23.7.15

Generating Exponentiation Tables

I hinted at one way of generating exponentiation tables in the last post of the Life of Phi trilogy, which involved dealing with permutations but there's another interesting way of generating exponentiation tables that relies on the following observation:

Each entry aij in the exponentiation table with i rows and j columns  of Zn when n is the product of 2 distinct primes can be generated as follows:

aij = [(j - 1)(ai-1 + ai-2 + ai-3)] + ai-3  mod n

Below is an algorithm for finding the order of any element of the exponentiation table of Zn when n is the product of 2 distinct primes. It can easily be modified to generate the entire table recursively.

It's also fast.

/* -------------------------------------------------  
 This content is released under the GNU License  
 http://www.gnu.org/copyleft/gpl.html 
 Author: Marina Ibrishimova 
 Version: 1.0
 Purpose: Find the order of any a mod n for n = p*q where p,q > 2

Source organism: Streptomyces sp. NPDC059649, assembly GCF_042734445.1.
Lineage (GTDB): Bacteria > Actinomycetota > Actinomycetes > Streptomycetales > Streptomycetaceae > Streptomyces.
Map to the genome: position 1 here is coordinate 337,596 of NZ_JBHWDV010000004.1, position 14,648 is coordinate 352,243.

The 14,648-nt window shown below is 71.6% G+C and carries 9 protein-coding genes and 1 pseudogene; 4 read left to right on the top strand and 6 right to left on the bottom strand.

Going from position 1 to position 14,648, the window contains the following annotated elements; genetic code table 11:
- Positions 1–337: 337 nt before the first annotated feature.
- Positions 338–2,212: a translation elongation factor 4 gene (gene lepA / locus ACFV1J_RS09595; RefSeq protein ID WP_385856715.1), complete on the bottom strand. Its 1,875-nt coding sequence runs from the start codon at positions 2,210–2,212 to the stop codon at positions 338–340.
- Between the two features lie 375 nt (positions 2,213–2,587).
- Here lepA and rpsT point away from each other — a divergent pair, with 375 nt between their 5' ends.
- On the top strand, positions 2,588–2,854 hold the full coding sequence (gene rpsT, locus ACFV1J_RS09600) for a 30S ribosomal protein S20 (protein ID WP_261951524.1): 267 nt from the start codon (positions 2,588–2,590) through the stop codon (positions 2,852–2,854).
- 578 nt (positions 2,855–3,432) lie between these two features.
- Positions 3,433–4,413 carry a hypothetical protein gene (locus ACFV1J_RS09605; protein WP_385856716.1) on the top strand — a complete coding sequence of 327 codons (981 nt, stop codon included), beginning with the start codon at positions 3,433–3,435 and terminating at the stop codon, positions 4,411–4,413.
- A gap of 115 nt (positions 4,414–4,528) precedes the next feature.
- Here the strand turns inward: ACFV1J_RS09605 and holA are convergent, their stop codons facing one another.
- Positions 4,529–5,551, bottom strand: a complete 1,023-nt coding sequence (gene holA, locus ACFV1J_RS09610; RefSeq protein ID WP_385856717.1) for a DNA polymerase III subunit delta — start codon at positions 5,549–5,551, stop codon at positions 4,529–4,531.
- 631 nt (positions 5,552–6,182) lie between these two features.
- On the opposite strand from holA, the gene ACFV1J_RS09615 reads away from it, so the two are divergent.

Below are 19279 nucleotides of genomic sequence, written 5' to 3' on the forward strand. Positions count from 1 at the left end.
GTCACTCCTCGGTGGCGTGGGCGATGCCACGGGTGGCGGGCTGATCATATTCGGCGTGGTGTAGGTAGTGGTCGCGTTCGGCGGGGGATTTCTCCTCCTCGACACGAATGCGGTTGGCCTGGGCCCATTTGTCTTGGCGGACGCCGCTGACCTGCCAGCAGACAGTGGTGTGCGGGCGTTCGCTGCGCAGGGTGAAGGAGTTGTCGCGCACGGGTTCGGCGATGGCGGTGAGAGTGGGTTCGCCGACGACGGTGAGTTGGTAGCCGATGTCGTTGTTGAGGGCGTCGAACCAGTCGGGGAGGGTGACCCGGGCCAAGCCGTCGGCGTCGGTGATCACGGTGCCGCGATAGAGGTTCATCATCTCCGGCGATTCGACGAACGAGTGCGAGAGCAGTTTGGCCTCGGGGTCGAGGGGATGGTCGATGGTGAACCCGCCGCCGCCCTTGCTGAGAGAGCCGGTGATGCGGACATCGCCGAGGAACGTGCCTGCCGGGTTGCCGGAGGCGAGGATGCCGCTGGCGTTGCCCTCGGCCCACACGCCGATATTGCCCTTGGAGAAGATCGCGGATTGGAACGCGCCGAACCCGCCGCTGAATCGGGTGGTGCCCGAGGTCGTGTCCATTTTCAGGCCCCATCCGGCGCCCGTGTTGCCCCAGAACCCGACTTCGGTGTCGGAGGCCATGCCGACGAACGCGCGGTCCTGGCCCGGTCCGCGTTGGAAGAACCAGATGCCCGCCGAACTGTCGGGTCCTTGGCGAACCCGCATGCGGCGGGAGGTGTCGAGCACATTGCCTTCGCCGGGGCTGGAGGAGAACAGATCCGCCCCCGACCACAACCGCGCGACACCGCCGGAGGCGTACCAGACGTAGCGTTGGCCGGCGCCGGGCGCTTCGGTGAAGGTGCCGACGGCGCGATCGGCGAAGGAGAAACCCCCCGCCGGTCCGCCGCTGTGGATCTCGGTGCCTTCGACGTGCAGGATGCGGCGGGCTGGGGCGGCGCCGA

---------------------------------------------------- */  

function find_order(n, a)
 {
  var anot = 1;
  var aa = a;
  var aaa = a*a;
  var coef = a - 1;
  var index = 0;
  var order = 2;
        //added bonus
  var bingo = "a divides n";
  
  while(index != 1)
  {
   if (index === a) {return bingo;}
   index = (coef*(anot + aa + aaa) + anot) % n;
   anot = aa;
   aa = aaa;
   aaa = index; 
   order = order + 1;
  }
  return order;
 } 


Example: The algorithm described in this post here and implemented with a worker finds it in 1:49 min whereas the algorithm implemented in Life of Phi and featured in Finding Phi Faster finds the order of 2 mod 915313319 in 2:20 min. The worker slows things down a bit, like quite a bit.

The above algorithm returns the correct answer for the order of 2 mod 915313319 in less than 20 seconds and only one "unresponsive script" nudge in the ribs required to return the correct result! What's more impressive is that find_order(n, a) can find the order of any element a of Zn if GCD(a, n) = 1 or find a zero divisor of Zn , and in particular it can find the order of 4 mod n much faster.

Indeed, in a web console find_order(n, a) returns the order of 4 mod 915313319 in less than 10 seconds!




For faster JS results, try find_order(n, a) in a web console. 

Below are a few slower JS implementations.

The algorithm described in this post with a worker:


The algorithm described in Life of Phi with a worker: